These nine pieces for the piano are based on Anglican psalm chants. I have an Anglican Psalter with 242 chants – goodness knows where I got it from! – and each of these piano pieces is based on one or two chants from the psalter chosen at random. I hope I don’t get sent to hell for wrecking the chants! I can’t remember which chant I used for what as I’m totally disorganized and and have long abandoned any semblance of organization.
At first, since they were based on something religious, I called them after the monastic Liturgy of the Hours: Matins, Lauds, Vespers, Compline, etc. There were eight traditional prayer times, and then I wrote another piece and there were 9 pieces and only 8 liturgical prayer Hours! So I thought what the heck and named them after the hours of the day. The pieces really having nothing to do with the hours of the day and nothing to do with the Liturgy of the Hours, but things have to have some order!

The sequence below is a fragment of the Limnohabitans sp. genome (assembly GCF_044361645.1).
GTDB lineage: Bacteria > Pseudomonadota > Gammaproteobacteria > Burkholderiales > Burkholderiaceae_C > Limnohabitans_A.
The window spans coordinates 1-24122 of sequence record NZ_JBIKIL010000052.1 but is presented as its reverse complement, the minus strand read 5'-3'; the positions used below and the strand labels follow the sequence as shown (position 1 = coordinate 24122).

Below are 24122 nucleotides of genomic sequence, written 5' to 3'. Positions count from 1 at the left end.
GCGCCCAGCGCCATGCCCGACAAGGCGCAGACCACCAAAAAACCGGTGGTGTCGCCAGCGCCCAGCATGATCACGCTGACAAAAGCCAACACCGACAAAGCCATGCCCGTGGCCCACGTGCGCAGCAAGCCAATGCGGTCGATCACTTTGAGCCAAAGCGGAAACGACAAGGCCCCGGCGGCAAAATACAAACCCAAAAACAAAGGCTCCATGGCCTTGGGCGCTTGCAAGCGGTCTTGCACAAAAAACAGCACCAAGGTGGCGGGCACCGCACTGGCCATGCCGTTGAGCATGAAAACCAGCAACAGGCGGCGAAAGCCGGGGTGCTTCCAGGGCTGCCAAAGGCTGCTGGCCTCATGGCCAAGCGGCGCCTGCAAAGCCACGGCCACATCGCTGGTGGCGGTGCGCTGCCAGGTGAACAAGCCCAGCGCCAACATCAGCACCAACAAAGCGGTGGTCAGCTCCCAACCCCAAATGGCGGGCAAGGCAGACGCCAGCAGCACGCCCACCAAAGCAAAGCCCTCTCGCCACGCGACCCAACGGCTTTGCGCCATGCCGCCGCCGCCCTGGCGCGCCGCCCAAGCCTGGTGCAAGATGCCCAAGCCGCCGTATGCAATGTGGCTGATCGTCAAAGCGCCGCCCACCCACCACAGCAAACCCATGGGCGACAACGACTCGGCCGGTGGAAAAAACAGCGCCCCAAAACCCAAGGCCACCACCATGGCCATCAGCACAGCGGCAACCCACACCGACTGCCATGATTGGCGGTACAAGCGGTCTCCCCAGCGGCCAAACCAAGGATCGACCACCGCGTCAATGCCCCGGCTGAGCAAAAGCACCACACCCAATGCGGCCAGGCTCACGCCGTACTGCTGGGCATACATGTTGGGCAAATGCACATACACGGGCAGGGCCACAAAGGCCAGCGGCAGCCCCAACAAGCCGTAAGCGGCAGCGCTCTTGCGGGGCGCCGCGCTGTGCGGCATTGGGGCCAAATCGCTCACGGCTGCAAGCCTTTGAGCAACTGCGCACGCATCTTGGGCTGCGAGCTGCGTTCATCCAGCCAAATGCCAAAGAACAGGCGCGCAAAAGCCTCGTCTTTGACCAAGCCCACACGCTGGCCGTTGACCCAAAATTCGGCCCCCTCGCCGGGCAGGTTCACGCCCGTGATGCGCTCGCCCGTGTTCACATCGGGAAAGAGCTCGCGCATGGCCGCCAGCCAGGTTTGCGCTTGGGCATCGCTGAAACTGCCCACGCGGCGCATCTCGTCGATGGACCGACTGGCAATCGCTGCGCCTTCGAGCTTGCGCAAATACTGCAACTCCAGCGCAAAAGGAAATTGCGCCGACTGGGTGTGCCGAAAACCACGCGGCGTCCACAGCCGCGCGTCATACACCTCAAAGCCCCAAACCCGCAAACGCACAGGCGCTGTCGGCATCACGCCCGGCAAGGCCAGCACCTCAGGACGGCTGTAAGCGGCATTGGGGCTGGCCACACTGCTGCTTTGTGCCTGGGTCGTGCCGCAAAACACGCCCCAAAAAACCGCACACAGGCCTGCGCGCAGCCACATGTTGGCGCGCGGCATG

I was pretty familiar with the Anglican chants as when I was a “monk” and everything changed from Latin to English we didn’t have much in the way of music to sing the Liturgy of the Hours (aka Divine Office) in English so we “pinched” the music from the Anglicans! Anyway, all I know now is that these 9 piano pieces have absolutely nothing to do with the hours of the day, nothing to do with the monastic Liturgy of the Hours, and nothing to do with the Anglican psalmody except I started out by stealing the psalmodies’ harmonies!
Here are three Etudes for piano. Basically an Etude is an exercise for improving on a specific skill in playing a specific instrument, but people like Chopin managed to turn them into pieces good enough to play in a concert.